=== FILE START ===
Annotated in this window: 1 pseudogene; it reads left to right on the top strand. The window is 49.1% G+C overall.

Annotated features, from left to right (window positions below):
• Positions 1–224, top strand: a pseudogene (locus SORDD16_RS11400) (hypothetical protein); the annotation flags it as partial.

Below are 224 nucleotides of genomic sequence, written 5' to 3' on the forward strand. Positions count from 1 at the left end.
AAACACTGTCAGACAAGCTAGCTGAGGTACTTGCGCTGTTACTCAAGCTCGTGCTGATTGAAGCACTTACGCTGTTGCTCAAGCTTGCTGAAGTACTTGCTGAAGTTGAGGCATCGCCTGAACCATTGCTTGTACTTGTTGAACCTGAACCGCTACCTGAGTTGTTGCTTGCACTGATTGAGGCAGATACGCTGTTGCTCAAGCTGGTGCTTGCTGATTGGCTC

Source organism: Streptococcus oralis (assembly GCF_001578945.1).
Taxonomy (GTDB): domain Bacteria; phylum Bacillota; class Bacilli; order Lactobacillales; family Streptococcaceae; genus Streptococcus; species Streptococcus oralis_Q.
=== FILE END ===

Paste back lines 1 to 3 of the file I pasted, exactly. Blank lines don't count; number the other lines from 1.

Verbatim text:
Annotated in this window: 1 pseudogene; it reads left to right on the top strand. The window is 49.1% G+C overall.

Annotated features, from left to right (window positions below):
• Positions 1–224, top strand: a pseudogene (locus SORDD16_RS11400) (hypothetical protein); the annotation flags it as partial.